European leaders have agreed to the first budget reduction in EU history after overnight negotiations carved out spending cuts for the bloc over the next seven years.
Final terms of the deal have still to be revealed but some leaders briefed reporters in Brussels that a €960bn (£818bn/$1.29tn) ceiling had been reached after 15 hours of talks that pitted the austerity-led northern countries against the struggling economies in the south and the east of the world's largest economic area.
The agreement represents a €12bn pullback from the acrimonious budget talks that ended in failure in November, and €30bn from the previous seven-year budget deal. It was the first real-term cut in EU budget history.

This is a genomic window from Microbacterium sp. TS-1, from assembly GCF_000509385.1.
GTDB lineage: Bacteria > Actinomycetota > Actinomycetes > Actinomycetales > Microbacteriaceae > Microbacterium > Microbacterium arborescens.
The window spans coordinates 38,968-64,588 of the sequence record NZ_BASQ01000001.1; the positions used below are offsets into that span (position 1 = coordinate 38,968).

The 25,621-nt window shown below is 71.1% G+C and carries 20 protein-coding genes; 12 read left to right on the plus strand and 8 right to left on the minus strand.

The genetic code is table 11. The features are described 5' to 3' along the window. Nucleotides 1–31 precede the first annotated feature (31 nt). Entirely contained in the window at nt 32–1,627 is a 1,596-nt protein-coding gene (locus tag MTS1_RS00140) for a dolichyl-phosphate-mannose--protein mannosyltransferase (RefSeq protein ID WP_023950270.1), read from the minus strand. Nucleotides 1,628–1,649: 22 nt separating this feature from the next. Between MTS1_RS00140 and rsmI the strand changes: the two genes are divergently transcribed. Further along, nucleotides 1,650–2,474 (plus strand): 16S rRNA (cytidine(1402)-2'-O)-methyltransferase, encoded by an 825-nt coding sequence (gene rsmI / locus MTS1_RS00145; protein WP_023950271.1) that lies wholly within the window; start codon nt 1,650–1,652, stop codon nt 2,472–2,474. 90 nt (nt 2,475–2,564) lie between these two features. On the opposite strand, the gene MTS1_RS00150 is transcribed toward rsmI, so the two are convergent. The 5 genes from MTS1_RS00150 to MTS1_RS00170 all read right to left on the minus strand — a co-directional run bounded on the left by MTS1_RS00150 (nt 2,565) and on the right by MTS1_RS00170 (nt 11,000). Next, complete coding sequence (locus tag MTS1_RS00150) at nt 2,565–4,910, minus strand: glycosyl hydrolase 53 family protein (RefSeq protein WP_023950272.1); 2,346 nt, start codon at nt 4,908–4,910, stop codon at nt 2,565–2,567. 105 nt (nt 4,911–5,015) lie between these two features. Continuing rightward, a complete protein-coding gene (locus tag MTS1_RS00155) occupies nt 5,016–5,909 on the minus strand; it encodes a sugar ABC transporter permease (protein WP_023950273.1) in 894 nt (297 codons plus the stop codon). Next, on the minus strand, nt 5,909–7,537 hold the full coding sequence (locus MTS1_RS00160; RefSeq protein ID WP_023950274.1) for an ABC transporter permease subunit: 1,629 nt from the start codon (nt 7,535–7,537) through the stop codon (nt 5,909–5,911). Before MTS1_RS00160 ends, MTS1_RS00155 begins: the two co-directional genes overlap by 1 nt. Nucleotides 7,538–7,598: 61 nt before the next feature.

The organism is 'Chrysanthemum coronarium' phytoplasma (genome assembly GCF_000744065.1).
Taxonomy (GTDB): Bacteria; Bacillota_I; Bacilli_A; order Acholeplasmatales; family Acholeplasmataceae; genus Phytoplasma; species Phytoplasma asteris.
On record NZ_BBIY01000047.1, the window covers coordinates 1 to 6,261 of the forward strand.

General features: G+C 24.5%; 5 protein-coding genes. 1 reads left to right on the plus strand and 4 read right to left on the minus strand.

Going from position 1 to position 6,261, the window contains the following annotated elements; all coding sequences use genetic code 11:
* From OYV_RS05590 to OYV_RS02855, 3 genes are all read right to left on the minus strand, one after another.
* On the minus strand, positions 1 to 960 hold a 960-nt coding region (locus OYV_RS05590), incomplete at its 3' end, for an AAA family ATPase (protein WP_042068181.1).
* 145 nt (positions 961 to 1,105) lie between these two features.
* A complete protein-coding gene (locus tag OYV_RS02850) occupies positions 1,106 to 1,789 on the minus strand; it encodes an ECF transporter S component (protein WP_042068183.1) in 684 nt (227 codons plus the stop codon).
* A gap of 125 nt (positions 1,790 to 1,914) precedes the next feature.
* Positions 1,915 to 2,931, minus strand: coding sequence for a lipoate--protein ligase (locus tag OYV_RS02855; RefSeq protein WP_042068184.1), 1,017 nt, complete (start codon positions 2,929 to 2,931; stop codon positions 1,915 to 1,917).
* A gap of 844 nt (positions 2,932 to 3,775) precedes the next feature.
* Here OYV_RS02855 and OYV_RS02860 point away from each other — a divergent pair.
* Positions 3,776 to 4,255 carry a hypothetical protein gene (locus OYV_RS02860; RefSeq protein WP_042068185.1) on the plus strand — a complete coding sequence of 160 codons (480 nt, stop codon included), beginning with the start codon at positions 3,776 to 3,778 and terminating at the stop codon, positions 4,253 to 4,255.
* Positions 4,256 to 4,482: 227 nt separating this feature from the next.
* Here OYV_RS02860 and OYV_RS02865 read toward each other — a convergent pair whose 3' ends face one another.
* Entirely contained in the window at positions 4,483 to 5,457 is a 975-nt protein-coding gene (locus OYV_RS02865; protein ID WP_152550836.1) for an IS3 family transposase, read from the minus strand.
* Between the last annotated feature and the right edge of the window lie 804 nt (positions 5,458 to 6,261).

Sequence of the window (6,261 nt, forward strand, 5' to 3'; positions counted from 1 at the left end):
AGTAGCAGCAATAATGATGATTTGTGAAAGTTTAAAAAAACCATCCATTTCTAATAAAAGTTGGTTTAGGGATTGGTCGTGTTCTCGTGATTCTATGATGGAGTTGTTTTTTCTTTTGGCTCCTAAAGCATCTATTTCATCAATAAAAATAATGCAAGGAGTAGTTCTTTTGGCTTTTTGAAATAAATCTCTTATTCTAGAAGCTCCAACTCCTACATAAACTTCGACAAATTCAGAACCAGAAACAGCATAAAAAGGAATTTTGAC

While the UK, Germany, the Netherlands, Denmark, Sweden and Finland wanted deep budget cuts, southern beneficiaries preferred less stringent reductions.
Prime Minister David Cameron, who was at the talks, had demanded tens of billions of euros in cuts from the proposed budget.
"The numbers that were put forward were much too high. They need to come down, and if they don't come down, there won't be a deal," he said on his way to Brussels for the two-day summit.
"The EU should not be immune to the sorts of pressure we have to reduce spending, find efficiencies and spend wisely - what we are all doing. There is a possible deal to be done - if they want to do it".
While Cameron met close allies in the bloc, German Chancellor Angela Merkel and the president of the European Council, Herman Van Rompuy, along with European Commission president Jose Manuel Barroso and French President Francois Hollande snubbed the key meeting amid indications of a budget compromise.